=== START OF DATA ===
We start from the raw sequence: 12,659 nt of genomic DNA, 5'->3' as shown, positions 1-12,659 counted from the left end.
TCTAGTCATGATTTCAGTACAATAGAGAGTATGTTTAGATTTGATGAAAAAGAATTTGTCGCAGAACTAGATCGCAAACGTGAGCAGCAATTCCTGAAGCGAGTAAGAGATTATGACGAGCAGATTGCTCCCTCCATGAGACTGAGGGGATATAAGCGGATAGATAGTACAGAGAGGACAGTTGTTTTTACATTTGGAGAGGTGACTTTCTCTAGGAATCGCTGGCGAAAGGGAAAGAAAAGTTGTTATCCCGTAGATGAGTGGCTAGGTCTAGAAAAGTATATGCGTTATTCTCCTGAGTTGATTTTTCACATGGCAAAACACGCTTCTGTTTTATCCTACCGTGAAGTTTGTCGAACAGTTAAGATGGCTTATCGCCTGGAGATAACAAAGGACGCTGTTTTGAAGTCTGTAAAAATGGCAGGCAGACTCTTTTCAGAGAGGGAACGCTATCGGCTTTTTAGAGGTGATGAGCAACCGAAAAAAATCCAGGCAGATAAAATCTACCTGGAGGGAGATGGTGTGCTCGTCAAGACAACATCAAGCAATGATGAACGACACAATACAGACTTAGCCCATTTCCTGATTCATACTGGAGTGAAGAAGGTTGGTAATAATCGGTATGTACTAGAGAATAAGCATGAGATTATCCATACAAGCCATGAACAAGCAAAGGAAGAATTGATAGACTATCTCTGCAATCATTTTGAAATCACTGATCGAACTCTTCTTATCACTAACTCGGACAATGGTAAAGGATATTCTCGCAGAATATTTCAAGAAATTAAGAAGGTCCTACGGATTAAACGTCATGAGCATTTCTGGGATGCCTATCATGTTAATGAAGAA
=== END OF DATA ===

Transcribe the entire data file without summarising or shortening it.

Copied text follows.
We start from the raw sequence: 12,659 nt of genomic DNA, 5'->3' as shown, positions 1-12,659 counted from the left end.
TCTAGTCATGATTTCAGTACAATAGAGAGTATGTTTAGATTTGATGAAAAAGAATTTGTCGCAGAACTAGATCGCAAACGTGAGCAGCAATTCCTGAAGCGAGTAAGAGATTATGACGAGCAGATTGCTCCCTCCATGAGACTGAGGGGATATAAGCGGATAGATAGTACAGAGAGGACAGTTGTTTTTACATTTGGAGAGGTGACTTTCTCTAGGAATCGCTGGCGAAAGGGAAAGAAAAGTTGTTATCCCGTAGATGAGTGGCTAGGTCTAGAAAAGTATATGCGTTATTCTCCTGAGTTGATTTTTCACATGGCAAAACACGCTTCTGTTTTATCCTACCGTGAAGTTTGTCGAACAGTTAAGATGGCTTATCGCCTGGAGATAACAAAGGACGCTGTTTTGAAGTCTGTAAAAATGGCAGGCAGACTCTTTTCAGAGAGGGAACGCTATCGGCTTTTTAGAGGTGATGAGCAACCGAAAAAAATCCAGGCAGATAAAATCTACCTGGAGGGAGATGGTGTGCTCGTCAAGACAACATCAAGCAATGATGAACGACACAATACAGACTTAGCCCATTTCCTGATTCATACTGGAGTGAAGAAGGTTGGTAATAATCGGTATGTACTAGAGAATAAGCATGAGATTATCCATACAAGCCATGAACAAGCAAAGGAAGAATTGATAGACTATCTCTGCAATCATTTTGAAATCACTGATCGAACTCTTCTTATCACTAACTCGGACAATGGTAAAGGATATTCTCGCAGAATATTTCAAGAAATTAAGAAGGTCCTACGGATTAAACGTCATGAGCATTTCTGGGATGCCTATCATGTTAATGAAGAA